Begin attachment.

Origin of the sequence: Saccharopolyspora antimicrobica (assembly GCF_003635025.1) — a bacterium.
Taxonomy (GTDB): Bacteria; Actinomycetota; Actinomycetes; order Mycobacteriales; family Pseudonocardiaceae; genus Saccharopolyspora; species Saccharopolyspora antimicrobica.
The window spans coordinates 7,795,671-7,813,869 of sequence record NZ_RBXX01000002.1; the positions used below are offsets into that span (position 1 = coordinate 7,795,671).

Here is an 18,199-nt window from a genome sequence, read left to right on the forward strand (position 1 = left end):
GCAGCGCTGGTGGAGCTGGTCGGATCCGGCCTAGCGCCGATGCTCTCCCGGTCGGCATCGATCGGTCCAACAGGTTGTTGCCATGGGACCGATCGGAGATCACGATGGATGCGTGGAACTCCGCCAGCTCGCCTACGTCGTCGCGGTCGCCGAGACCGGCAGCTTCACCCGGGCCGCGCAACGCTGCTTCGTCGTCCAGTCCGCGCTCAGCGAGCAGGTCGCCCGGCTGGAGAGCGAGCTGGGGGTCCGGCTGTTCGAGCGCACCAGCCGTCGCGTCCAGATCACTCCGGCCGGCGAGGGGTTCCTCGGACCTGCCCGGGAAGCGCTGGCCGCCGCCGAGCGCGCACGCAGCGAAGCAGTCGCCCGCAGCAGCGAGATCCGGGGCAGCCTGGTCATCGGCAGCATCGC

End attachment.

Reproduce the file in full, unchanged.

Origin of the sequence: Saccharopolyspora antimicrobica (assembly GCF_003635025.1) — a bacterium.
Taxonomy (GTDB): Bacteria; Actinomycetota; Actinomycetes; order Mycobacteriales; family Pseudonocardiaceae; genus Saccharopolyspora; species Saccharopolyspora antimicrobica.
The window spans coordinates 7,795,671-7,813,869 of sequence record NZ_RBXX01000002.1; the positions used below are offsets into that span (position 1 = coordinate 7,795,671).

Here is an 18,199-nt window from a genome sequence, read left to right on the forward strand (position 1 = left end):
GCAGCGCTGGTGGAGCTGGTCGGATCCGGCCTAGCGCCGATGCTCTCCCGGTCGGCATCGATCGGTCCAACAGGTTGTTGCCATGGGACCGATCGGAGATCACGATGGATGCGTGGAACTCCGCCAGCTCGCCTACGTCGTCGCGGTCGCCGAGACCGGCAGCTTCACCCGGGCCGCGCAACGCTGCTTCGTCGTCCAGTCCGCGCTCAGCGAGCAGGTCGCCCGGCTGGAGAGCGAGCTGGGGGTCCGGCTGTTCGAGCGCACCAGCCGTCGCGTCCAGATCACTCCGGCCGGCGAGGGGTTCCTCGGACCTGCCCGGGAAGCGCTGGCCGCCGCCGAGCGCGCACGCAGCGAAGCAGTCGCCCGCAGCAGCGAGATCCGGGGCAGCCTGGTCATCGGCAGCATCGC